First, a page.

Volkswagen Group expects to be fined by the European Union this year for failing to achieve its CO2-reduction target for its new-car fleet — despite the automaker’s deal to pool emissions with Chinese-owned U.K. brand MG Motor.

“We cannot provide a clear commitment at this point that we will achieve compliance. It will be a difficult race,” VW Group sales chief Christian Dahlheim said during the automaker’s third-quarter earnings call on Oct. 29.

VW had hoped its new ID3 full-electric compact hatchback would help ensure carbon compliance, but software issues plagued its September launch. Current orders for the ID3 were a little more than 40,000, Dahlheim said.

VW CFO Frank Witter told financial analysts that the automaker has set aside funds to cover the likely costs of the fine.

“We have [booked] a couple hundred million in provisions to be on the safe side,” he said.

Witter said the fine would only represent a “snapshot” in time because the automaker was “quite comfortable” about compliance next year and in the longer term for the European market.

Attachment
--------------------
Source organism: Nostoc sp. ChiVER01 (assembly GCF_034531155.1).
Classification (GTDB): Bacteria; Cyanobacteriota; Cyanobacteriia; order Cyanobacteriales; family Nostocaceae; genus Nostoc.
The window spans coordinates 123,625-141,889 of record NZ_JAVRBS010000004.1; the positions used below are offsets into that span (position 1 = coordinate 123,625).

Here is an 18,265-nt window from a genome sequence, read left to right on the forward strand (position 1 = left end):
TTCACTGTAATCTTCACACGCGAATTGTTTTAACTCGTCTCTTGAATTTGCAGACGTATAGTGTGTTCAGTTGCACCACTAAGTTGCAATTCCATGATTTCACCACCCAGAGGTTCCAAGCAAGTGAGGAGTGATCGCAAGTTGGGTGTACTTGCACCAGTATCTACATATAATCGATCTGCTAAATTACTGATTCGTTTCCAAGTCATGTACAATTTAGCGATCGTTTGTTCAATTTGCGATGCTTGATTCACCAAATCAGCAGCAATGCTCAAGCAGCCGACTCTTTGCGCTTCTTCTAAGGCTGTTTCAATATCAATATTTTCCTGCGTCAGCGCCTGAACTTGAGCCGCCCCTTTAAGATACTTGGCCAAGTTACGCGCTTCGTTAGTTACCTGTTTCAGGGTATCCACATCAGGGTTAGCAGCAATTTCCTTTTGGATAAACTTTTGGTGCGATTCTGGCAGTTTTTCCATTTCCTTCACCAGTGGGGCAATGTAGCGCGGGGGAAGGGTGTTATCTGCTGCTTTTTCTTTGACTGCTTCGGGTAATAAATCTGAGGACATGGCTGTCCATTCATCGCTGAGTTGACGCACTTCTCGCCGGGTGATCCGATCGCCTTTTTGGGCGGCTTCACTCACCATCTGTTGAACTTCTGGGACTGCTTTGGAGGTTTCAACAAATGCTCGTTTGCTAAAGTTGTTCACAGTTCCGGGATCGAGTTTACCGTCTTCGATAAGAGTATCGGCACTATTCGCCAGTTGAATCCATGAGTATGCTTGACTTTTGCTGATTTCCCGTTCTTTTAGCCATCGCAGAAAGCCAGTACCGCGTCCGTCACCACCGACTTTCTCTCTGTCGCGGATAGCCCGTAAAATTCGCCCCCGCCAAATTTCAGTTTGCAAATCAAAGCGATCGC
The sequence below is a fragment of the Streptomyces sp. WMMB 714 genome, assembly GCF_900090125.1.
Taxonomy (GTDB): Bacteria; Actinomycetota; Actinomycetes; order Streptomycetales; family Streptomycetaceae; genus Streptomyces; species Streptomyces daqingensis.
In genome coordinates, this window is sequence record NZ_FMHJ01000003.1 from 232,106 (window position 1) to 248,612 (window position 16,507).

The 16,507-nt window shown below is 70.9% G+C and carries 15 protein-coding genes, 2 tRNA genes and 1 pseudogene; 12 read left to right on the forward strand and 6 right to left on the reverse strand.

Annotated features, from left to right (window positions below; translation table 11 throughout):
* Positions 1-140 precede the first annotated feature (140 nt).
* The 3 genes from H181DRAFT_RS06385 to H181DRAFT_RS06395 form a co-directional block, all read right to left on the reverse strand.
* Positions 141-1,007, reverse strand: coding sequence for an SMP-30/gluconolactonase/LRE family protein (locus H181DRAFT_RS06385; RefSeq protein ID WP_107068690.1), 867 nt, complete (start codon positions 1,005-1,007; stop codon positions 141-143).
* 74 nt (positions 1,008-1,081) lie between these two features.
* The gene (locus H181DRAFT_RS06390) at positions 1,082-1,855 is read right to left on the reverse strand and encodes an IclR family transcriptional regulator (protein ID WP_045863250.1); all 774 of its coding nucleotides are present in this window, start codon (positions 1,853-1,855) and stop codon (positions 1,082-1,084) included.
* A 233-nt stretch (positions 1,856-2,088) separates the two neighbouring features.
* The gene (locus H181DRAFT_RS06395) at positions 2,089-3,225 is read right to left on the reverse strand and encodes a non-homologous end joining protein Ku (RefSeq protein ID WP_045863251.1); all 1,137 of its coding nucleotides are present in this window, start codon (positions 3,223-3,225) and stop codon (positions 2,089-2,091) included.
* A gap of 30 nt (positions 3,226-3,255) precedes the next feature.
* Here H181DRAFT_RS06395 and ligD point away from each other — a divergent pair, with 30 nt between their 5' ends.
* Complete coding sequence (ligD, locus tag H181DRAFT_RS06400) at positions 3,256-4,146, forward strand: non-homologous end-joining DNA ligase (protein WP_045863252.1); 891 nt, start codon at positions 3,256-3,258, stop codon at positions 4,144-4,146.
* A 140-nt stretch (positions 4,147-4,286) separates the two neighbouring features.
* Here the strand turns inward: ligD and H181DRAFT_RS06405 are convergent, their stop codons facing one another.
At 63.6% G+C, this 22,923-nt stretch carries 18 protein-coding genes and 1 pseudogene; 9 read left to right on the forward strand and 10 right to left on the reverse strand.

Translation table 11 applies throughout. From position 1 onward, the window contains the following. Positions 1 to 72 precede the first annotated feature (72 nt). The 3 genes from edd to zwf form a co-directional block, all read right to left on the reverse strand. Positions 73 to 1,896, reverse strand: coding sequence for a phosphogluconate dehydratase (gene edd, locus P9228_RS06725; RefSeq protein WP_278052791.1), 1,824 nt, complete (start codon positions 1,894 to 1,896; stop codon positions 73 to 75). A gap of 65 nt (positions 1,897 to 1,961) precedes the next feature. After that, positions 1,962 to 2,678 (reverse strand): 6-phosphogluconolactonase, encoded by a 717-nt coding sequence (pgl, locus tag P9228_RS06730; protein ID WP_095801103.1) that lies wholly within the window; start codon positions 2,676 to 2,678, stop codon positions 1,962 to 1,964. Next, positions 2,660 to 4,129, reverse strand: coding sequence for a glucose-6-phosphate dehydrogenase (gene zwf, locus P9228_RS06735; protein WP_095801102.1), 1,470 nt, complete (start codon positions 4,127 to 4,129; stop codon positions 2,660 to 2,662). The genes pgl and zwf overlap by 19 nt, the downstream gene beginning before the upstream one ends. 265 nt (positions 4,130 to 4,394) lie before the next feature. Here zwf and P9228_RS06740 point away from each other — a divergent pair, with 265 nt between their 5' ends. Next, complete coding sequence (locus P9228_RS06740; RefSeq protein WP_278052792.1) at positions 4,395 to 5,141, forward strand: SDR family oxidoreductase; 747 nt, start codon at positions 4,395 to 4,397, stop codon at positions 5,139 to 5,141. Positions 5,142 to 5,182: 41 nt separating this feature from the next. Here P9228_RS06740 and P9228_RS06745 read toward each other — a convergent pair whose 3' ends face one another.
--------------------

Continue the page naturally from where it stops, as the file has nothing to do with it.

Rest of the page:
Through 2029, Volkswagen plans to launch 75 different full-electric models across the group’s brands, which include Porsche, Audi, Bentley, Skoda and Seat, and sell a cumulative 26 million battery-driven vehicles, mainly built on its MEB architecture.

“Certainly it would be great to already be compliant in 2020, but we are talking a 10-year horizon at the end of the day,” Witter said. “If there was a small miss, it would not be great, but it would not be the end of the world.”

Since VW already provisioned for the eventuality — an accounting measure only allowed when a cost is deemed likely — earnings in the fourth quarter would not be affected. “There is no negative EBIT effect to be expected. Any risk that potentially could occur has been taken care for,” Witter told analysts.

VW CEO Herbert Diess said the automaker will be within only “a gram or so” of its EU target. “We haven’t given up yet, but it will be very tight to achieve the fleet targets,” he told the Financial Times in an interview published on Tuesday. VW could meet the target if sales of low-emission cars continued to pick up in the last months of the year, Diess said.



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